Millennials Are Moving Less: Are They Financially Doomed?

Millennials Are Moving Less: Are They Financially Doomed?

Americans have long been known to be frequent movers; they are always on their feet, always in search of opportunity from one place to another. But a recent Pew Research Centre analysis found that rates of geographic mobility are declining.

This is because the Millennial generation is moving less than their older counterparts. Those who were born between the years 1980 and 1996 are considered to be part of this young generation. And while they have the reputation of being spontaneous and unrestricted, Millennials are—surprisingly—more rooted.

According to the 2016 data, only 20% of Millennials between the ages 25 and 35 had changed addresses within a year. Annual migration rates were higher with the older generations. Gen-Xers, for instance, had a one-year migration rate of 26% when they were within the same age range in 2000. The Silent Generation, those who were within the 25-to-35 age range in 1963, had a mobility rate of 26%.

This seems unlikely for a generation that has fewer issues to worry about. One, Millennials are marrying late. Two, majority are childless. And three, most live in rental units instead of a house. Who what’s keeping them stuck?

The reason: Millennials aren’t buying homes like their predecessors do.

In 2016, millennial homeownership dipped to its lowest level in 40 years. One reason may be that since more Millennials are having children late, they don’t have a major reason to own a home. Another reason is that the modest jobs recovery after the Great Recession are not motivating Millennials enough to search for job opportunities elsewhere.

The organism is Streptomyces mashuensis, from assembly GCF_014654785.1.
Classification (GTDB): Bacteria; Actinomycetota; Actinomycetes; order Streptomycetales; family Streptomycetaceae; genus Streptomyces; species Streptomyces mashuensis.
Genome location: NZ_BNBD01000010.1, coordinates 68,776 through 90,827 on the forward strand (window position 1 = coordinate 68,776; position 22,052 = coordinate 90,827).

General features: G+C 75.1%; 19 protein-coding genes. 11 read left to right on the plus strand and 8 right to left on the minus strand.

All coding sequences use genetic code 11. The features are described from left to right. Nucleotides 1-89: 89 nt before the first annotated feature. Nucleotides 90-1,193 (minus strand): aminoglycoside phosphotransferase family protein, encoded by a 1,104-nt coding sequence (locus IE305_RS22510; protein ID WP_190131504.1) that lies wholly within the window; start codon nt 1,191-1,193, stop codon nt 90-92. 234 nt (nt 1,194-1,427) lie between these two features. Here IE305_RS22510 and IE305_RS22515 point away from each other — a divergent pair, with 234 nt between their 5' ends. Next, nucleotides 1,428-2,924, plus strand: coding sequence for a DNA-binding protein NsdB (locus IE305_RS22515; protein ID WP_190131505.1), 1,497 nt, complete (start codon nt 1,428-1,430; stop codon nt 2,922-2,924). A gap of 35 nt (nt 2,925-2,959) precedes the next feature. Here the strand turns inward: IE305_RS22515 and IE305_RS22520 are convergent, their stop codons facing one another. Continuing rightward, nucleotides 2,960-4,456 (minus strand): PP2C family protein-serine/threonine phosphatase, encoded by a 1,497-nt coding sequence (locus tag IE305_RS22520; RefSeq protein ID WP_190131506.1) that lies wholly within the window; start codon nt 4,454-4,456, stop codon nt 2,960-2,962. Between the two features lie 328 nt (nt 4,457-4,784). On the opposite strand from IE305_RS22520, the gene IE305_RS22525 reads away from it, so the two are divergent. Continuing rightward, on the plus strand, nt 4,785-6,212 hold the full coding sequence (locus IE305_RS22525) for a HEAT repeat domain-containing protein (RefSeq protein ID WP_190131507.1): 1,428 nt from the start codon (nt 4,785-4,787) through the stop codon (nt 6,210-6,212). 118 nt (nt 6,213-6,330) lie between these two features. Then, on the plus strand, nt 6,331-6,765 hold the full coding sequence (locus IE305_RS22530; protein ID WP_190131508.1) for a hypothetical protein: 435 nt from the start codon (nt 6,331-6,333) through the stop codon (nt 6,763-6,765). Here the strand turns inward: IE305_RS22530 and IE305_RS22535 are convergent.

But there may be financial considerations, as well. One factor is the tighter credit standards, which makes it difficult for 25-to-35 year olds of today to get a mortgage, compared to credit standards in 2001, during which Gen-X young adults were buying houses. According to the Census Bureau Survey, only 6% of Millennials who moved in 2016 did so because they wanted to buy a house. However, in 2000, the percentage of Gen-X movers who were buying a house was 14%.

Most Millennials said that while they do want to buy a home, they think it’s unattainable due to stricter credit score requirements. According to a NerdWallet survey, majority of Millennials who want to buy a house fall below the median credit score of 750 that would allow them to obtain a loan from Fannie Mae, one of the country’s biggest lenders. The average earnings for 18-to-34-year old full-time workers are down 9% between the years 2000 to 2013. More 18-to-34-year-olds lived with their parents in 2014, because they may not be financially capable of owning their own houses.

The research also cited student debt as another factor that’s keeping Millennials from buying homes. According to The Institute for College Access and Success, student debt has risen 56% in the last 10 years to an average of $28,950 for every debtor.

The Millennials’ lifestyle choice may be adopted by generations to follow, and this may present problems to the real estate industry. But it can be more accurate to assume that the young generation is simply taking their time to get into the groove of building a family or building a home. To them, it could be that 30s is the new 20s.

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